ByAna Valens, writer at Creators.co
Writer and games critic. As seen at the Daily Dot, Waypoint, Kill Screen, Bitch Media, and ZEAL.
Ana Valens

If you're a big fan of anime fanservice, well, we have some good news for you. Nintendo Switch is about to land a new game from the anime series Senran Kagura. A press conference over in Tokyo exposed the world to Shinobi Rifure: Senran Kagura, an upcoming Nintendo Switch title based on the "rifure" massage. If you're unfamiliar, "rifure" is short for reflexology, in which a masseuse puts pressure on their client's hands and feet in order to massage their body.

If that sounds pretty sensual, then you're spot on. The game allows players to massage anime girls' hands and thighs, with plenty of blushing faces to go around. Check out some of the gameplay footage below. Warning, it's somewhat NSFW:

You can see what we mean. This is one Switch game you do not want to bring to work.

Don't be surprised, however. This isn't the first time a Senran Kagura game has landed on a Nintendo system. There were a couple releases in the series for the Nintendo 3DS, and each of them featured plenty of fanservice-fueled moments.

But the Nintendo Switch is different. From the very start, the console was billed as a wholesome, family-friendly addition for any household. This is the kind of console you can bring to class, use on a bus, or show off to your coworkers during the day. It's something you can proudly share with anyone in your life. Senran Kagura wasn't exactly billed as a major addition for the console.

Then again, that may be on purpose.

'Senran Kagura' Shows Nintendo Wants A Well-Rounded Console

Senran Kagura is the kind of series that appeals to hardcore anime fans and otaku viewers. Its fanservice elements, along with its stylization and writing, make it an extremely popular anime in Japan and throughout the world. But it's the sort of series that has a very specific, niche audience. It's not the kind you would market a family-friendly console off of, for obvious reasons.

But then again, maybe Nintendo doesn't want the Switch to be a family-friendly console. There's no reason to limit the Switch to AAA blockbuster ports and first-party hits. The Japanese publisher wants the Nintendo Switch to be versatile across demographics. From teenagers hanging out with their friends, to young adults taking in some quiet gaming time before going to bed, Nintendo wants the Switch to work for any and every occasion. And that's pretty impressive.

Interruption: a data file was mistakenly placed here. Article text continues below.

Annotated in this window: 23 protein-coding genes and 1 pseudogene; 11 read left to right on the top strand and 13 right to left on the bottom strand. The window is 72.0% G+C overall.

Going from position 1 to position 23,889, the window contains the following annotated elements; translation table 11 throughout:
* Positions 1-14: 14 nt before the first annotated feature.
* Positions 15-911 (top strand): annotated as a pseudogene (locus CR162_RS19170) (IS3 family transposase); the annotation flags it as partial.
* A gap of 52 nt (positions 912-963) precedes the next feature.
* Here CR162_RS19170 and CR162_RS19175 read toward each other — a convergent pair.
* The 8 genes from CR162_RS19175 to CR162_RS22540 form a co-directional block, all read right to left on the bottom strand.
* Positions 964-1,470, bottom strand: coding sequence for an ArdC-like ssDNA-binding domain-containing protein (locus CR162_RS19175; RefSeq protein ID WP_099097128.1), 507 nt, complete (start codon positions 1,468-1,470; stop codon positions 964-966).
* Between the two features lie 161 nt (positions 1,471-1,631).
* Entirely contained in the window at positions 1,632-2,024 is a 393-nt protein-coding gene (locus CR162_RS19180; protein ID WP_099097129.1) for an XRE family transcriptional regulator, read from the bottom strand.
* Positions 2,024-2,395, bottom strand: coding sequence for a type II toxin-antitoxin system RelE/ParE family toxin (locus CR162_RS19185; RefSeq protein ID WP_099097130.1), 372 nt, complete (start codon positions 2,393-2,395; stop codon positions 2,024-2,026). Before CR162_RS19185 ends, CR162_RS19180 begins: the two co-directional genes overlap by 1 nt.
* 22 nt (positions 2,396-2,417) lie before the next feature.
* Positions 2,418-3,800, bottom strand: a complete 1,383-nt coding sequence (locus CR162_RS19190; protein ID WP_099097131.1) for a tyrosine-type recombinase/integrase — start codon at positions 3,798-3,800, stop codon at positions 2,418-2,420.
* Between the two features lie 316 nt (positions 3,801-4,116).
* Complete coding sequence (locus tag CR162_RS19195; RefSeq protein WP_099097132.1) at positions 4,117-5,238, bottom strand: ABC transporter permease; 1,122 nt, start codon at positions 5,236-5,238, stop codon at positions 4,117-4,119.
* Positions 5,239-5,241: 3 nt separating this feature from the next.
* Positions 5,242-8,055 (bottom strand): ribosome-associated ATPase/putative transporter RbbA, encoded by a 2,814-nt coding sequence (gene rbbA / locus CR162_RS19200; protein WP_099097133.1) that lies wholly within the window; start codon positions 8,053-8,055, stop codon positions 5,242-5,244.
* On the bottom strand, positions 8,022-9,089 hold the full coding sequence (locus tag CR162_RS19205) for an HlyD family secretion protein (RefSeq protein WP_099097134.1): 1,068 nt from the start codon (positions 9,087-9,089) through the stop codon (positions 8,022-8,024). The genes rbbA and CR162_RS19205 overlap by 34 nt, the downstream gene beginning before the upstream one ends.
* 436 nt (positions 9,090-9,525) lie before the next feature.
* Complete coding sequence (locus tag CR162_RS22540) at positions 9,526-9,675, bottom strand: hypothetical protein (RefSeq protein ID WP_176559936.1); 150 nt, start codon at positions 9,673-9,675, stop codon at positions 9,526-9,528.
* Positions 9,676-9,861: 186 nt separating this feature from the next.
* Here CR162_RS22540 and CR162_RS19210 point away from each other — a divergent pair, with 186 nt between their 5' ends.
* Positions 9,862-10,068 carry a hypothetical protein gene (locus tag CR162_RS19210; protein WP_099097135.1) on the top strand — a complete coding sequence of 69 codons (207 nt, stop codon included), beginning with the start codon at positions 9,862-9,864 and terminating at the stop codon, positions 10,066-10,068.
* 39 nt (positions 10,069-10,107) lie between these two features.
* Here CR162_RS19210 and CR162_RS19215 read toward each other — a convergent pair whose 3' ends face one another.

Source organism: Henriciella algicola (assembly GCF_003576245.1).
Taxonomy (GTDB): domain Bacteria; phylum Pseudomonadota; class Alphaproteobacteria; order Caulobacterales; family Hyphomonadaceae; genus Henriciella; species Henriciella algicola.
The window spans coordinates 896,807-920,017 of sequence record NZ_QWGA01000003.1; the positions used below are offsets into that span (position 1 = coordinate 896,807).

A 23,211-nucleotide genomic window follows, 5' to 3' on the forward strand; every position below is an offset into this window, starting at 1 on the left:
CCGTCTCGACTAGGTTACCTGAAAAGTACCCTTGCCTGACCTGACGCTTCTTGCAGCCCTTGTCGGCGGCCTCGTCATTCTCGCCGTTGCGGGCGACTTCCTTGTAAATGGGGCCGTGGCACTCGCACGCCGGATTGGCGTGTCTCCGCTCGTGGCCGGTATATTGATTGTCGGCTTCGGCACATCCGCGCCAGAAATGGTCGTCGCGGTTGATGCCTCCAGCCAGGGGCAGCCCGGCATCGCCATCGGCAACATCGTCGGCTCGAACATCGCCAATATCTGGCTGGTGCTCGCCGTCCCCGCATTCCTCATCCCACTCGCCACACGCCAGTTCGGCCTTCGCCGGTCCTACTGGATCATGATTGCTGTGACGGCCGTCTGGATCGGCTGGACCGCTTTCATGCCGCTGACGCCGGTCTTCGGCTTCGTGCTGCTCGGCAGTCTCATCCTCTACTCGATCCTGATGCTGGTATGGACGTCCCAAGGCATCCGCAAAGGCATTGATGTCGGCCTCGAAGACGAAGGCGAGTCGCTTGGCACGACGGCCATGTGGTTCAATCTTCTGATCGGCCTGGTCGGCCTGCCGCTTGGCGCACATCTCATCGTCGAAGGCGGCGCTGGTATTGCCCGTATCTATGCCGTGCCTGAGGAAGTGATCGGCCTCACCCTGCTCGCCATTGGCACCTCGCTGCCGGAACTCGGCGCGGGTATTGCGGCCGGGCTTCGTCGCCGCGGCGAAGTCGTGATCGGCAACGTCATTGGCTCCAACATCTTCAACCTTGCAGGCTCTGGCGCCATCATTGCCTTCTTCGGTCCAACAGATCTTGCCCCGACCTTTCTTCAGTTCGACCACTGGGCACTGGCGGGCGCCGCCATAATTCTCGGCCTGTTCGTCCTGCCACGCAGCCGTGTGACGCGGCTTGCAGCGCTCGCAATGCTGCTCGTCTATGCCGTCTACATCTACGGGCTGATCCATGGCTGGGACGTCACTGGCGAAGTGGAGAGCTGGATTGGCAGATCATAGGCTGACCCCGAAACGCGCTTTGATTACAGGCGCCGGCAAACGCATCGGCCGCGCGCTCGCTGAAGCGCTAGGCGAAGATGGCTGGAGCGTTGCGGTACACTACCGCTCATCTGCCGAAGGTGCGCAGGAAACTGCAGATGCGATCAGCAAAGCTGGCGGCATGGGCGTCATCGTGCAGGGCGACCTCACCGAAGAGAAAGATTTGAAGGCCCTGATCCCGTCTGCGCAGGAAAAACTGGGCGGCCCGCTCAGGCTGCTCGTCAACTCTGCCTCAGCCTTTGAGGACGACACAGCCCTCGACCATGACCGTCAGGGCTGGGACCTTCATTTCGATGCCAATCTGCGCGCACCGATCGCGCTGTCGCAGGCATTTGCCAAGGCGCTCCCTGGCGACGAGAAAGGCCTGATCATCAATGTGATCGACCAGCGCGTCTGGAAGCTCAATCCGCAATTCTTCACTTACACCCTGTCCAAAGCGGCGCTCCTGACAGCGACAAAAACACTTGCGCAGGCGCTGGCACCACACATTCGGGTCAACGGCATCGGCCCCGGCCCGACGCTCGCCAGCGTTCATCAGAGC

Looking back at the Switch's published and upcoming library reveals exactly that. Edmund McMillen's The Binding of Isaac: Afterbirth+ hit the console within the opening launch window, and as any Isaac fan knows, the game is chockfull of blood, gore, scat and mature references. It's meant for an older audience, and it's beloved for its challenging gameplay and nuanced themes.

Meanwhile, MidBoss's 2064: Read Only Memories is slated for a Switch release in 2018. Seeing how MidBoss's game deals with some pretty serious LGBTQ issues, 2064 is not exactly a light offering to place on the console.

And then there's YIIK: A Postmodern RPG, from Ackk Studios. YIIK draws on plenty of '90s video game tropes, and the game itself is intended to mirror the Mother series in its presentation and Americana aspects. For that reason, YIIK has always appealed to older fans who get the satire built into the game.

Granted, Read Only Memories, YIIK and Isaac don't cater to an 18+ demographic. Senran Kagura is a pretty adult and fanservice-driven game for the Nintendo Switch in comparison. But comparing the game's upcoming release with other Switch titles reveals that Nintendo wants to keep the Switch's roster adult and diversified. They don't just want kids and pre-teens to use the Switch; they also want millennials, young adults and twenty-somethings to hop on and play.

Looking back at the Switch's pre-release marketing, that's pretty obvious. There sure are a lot of millennials using the console. It looks like that's exactly what Nintendo wants, and will continue to want, as 2017 bleeds into 2018.

How do you feel about Senran Kagura's appearance on the Nintendo Switch? Let us know in the comments below.

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